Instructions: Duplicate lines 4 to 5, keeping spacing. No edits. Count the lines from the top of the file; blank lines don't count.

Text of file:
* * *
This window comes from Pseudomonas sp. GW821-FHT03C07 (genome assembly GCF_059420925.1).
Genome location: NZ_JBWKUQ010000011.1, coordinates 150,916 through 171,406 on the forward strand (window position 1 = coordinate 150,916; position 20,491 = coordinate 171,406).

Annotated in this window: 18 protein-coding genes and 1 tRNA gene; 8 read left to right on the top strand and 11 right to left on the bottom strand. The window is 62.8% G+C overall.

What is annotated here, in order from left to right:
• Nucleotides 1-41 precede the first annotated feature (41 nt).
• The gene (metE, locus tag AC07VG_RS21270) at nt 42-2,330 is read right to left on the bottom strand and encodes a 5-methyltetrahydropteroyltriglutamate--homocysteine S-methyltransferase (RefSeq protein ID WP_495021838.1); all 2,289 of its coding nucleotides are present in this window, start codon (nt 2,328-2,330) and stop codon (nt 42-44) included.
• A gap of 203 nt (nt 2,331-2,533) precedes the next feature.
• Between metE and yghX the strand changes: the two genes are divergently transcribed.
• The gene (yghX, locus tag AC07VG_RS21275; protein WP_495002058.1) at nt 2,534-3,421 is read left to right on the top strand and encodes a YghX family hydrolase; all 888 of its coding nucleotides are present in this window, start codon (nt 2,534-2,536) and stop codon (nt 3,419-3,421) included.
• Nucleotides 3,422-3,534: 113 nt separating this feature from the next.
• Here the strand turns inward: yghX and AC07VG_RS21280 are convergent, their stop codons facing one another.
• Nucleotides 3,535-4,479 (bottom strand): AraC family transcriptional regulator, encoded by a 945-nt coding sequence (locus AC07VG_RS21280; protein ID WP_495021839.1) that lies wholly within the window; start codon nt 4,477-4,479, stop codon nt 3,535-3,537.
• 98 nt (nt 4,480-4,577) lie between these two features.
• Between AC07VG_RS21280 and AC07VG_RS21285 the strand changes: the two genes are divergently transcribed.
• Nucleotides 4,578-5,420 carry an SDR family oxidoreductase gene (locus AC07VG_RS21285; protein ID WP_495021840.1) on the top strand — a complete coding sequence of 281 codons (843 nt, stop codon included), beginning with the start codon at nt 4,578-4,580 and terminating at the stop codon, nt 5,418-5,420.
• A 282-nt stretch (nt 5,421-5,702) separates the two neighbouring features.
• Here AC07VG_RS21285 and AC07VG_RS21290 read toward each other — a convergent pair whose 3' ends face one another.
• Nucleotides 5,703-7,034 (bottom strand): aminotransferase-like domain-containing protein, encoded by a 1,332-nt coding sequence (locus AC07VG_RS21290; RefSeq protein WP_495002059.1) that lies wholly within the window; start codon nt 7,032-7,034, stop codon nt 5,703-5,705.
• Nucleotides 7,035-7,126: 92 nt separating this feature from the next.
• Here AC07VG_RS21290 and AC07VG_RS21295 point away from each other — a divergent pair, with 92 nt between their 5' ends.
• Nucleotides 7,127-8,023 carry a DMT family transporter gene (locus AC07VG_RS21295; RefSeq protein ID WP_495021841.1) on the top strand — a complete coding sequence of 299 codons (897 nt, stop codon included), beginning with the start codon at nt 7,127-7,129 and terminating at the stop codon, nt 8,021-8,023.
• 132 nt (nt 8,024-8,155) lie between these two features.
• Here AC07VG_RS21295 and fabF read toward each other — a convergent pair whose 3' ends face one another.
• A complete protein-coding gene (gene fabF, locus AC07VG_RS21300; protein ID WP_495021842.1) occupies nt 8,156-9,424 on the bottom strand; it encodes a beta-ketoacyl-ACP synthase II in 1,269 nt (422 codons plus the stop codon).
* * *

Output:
What is annotated here, in order from left to right:
• Nucleotides 1-41 precede the first annotated feature (41 nt).